My anger grew. I was mad at her. At them. At Trump. At the Republicans. At Fauci. At the Democrats even. I was mad at how screechy everything had become. It didn’t matter if you were ideologically on the same fucking page, as long as you had a slight difference of opinion on a subject, you were ‘the enemy’. Everything was political now, even wearing a mask. The virus was a ‘hoax’, as clearly evidenced by a world class ‘documentary’ that debuted, first on YouTube and after it was repeatedly taken down (by the truth deniers on the left of course), on more ‘intelligent’ forums. Like 4Chan.
I was mad at liberals too: everyone was a racist, everything was toxic masculinity this, mansplaining that. America was a racist homophobic, unfair hellhole, according to rich CNN prime time newscasters wearing suits that cost more than your biweekly wages. Everyone was monolithic: blacks, Muslims, minorities, women. Everything was politics. And on the right: a slightly different version of the same: filthy rich, polished conservatives (and by ‘polish’ I mean the kind you put on your face to make it extra glossy), lying to millions of pretty decent folks (you have to call them ‘folks’ if they’re conservative) too lazy to actually do a fact check. The message on the right was a variation of the ‘America is a shithole country’ message heard from more liberal pundits: America is the greatest country in the world. The shining city on the hill. As long as we don’t discuss income inequality and the lack of actual opportunity, or emphasize the ‘minimum’ in minimum wage, you too can be great again. It was the same message. Same but different.
And for the first time, the noise, the sheer madness of our fractured politics, the insanity of the Orang Utan in the Oval Office, the overwhelming numbers of dead from a virus that we knew was coming, the jobs lost, the businesses shuttered, the protests over poorly trained, often uneducated and fascist cops using sick amounts of force in even the most routine street arrests, the sense of fucking doom, man. For the first time, I felt it in my heart. In my life. For the first time, what was going on the world, fucked up mine. And how!
Everything was politics. I hated it all.
But most of all, I hated me. For not having been kinder. To her. For not keeping my own toxic masculinity in check. For not appreciating what I had when I had it. For breaking apart, or at least not preventing the breaking apart of something I truly believed in: our love. All because I wanted to score some intellect points: “you’re wrong honey, this makes you sound uneducated!” I became that liberal hack I despised. Everything was politics. So on that day on June 20th, when I found myself completely empty, angry, desperate and hopeless: the music came back.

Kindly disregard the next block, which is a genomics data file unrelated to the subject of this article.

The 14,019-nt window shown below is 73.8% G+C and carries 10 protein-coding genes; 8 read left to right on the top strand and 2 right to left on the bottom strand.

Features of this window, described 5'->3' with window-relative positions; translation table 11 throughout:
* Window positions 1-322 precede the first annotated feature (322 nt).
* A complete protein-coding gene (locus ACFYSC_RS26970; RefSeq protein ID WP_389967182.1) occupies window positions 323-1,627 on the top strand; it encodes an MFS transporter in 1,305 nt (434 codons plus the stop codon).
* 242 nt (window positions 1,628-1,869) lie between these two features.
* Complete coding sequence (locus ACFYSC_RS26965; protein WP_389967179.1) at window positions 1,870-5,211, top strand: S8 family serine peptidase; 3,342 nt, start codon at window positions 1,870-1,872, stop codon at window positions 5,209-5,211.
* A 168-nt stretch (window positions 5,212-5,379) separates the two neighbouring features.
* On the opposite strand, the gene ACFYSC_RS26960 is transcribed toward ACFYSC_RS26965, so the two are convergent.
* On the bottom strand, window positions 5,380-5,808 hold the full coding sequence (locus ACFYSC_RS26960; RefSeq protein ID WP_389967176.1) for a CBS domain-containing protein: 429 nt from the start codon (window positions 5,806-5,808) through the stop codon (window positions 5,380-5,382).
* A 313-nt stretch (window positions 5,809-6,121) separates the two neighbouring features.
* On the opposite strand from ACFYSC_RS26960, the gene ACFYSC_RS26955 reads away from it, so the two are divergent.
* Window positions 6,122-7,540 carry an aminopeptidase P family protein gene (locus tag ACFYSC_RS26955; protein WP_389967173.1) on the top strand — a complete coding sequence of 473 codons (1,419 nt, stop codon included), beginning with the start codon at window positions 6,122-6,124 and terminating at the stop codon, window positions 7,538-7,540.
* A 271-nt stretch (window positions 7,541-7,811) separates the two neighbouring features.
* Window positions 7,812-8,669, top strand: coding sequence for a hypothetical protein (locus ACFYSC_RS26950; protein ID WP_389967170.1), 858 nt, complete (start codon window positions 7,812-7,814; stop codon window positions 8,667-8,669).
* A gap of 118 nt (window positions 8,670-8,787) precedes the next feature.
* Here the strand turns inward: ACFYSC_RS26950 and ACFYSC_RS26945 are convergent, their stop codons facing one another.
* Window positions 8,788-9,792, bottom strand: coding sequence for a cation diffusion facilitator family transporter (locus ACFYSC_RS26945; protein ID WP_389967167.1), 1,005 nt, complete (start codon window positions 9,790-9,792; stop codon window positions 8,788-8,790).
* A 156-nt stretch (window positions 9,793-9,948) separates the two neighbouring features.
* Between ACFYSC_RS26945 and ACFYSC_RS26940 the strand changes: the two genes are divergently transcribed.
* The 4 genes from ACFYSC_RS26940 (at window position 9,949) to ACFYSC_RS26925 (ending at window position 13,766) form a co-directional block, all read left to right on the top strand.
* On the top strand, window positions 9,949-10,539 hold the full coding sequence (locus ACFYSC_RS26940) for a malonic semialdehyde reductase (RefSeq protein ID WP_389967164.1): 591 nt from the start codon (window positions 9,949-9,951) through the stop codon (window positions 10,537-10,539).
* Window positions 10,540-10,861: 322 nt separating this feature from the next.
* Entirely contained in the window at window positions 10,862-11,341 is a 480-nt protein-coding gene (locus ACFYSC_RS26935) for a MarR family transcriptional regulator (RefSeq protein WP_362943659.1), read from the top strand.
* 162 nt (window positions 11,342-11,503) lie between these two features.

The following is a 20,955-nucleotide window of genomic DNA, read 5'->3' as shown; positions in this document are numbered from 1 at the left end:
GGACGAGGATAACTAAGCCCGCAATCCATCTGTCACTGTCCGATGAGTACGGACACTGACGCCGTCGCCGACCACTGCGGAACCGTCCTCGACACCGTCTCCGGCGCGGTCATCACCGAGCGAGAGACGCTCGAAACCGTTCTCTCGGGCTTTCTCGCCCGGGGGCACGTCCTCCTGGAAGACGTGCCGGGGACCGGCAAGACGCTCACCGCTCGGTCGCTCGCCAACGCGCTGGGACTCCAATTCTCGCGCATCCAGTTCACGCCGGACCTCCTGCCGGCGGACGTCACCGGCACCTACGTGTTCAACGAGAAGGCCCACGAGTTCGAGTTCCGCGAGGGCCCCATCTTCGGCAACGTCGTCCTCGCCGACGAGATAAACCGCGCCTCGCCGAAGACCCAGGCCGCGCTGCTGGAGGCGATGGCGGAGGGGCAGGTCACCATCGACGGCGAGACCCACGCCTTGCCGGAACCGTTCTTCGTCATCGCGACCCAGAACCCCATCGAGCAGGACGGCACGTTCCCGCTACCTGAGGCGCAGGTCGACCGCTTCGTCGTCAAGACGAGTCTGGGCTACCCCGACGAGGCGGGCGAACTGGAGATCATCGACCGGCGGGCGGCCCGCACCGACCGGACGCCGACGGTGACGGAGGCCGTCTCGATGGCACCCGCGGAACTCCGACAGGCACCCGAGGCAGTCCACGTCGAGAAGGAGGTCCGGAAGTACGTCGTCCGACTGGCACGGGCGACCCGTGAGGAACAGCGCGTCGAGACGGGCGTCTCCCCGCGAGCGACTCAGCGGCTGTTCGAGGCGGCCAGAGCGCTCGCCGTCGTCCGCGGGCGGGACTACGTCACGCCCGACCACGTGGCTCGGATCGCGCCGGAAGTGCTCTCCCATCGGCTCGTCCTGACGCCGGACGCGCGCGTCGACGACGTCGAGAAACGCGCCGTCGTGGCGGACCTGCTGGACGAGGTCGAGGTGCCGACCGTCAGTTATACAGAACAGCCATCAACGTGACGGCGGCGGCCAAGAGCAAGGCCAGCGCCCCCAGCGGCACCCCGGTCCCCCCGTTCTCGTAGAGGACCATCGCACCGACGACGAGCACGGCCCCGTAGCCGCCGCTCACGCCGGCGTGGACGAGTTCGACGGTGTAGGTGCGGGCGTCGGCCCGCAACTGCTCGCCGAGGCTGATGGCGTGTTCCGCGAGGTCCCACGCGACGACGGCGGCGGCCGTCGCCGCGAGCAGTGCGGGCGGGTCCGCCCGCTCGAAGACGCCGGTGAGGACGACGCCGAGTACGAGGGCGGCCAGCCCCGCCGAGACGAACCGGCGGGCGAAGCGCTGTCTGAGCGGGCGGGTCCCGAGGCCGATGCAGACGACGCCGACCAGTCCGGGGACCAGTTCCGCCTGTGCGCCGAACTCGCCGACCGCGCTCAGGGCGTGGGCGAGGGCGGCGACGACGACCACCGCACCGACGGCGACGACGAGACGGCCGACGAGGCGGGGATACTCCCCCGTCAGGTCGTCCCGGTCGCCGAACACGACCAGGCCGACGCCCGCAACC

And 27 years later, the name of that silly action movie I made up in my mind (complete with bullshit ‘critics reviews’: “must watch, Raza is on fire! The next Van Damme? Even better”) came back to me. After Vengeance. That’s the album. Those songs? The ‘ultimate’ this or the ‘ultimate’ that? Yes, they’d still be electronic genre tunes, but the themes had changed: war, refugees, immigration, extremism, the poor, the plight of the black man on the street, the lack of opportunities, the total disaster we decided to elect in 2016. You know, because Hillary was gonna be such a corrupt witch. Lock her up. Etc.
I’ve channeled all that anger and frustration, my heartbreak and almost complete disinterest in even living, into each and every one of these 16 tunes. Songs about loss of love, regret, a young girl pleading with her family to leave a land torn apart by war, an old man wishing to return to his true homeland, a boy growing up in a crime infested neighborhood spending more and more time at Roger’s House and so many more. Making this album almost drove me insane. But it also kept me going. All through the damn pandemic (damndemic), through the madness of losing my home and family, losing myself, wanting to have her love again, hoping, losing hope, but somehow managing to stay committed enough to bring it to you.
Each and every one of these songs has a story to tell: Stories of undying love, rebellion, futility and triumph. These songs have secrets too: if you listen closely, they might whisper them in your ear. There are songs of darkness, and songs of hope and light. It’s still electronic music, but it’s more of the world, more of today, of what matters, or should anyway. I’ve used a lot of wonderful sounds from the traditional instruments of the Middle East and Western Africa. I’ve also used a lot of wonderful sounds from the synthetic instruments of Moog, Arp, Korg, Roland and Oberheim.
There is humor too. After all, whistling past the graveyard is how a lot of us lived through 2020. How a lot of us still do. After Vengeance is my confession. The confession of my sins, my failures as a man, a musician and a singer. It is also my hope that those failures might carry me further. As a man, a singer, and a musician. It is a wake. For all that we lost in 2020. But, it is also a celebration, for what we might accomplish. Together.
Time to say: screw politics and dance.
What follows then, is a brief story of each tune. What it stands for, what it tries to say, and how it was made. When I was a kid (I am 42 now in case you didn’t do the math already from how old I was when Lee was accidentally killed), most albums had pretty extensive liner notes. Who wrote what, how and, if you were lucky, some anecdotes and behind the scenes pictures. Since no one buys CDs anymore (my car doesn’t even have a CD player) this is my version of that. And hopefully more value added.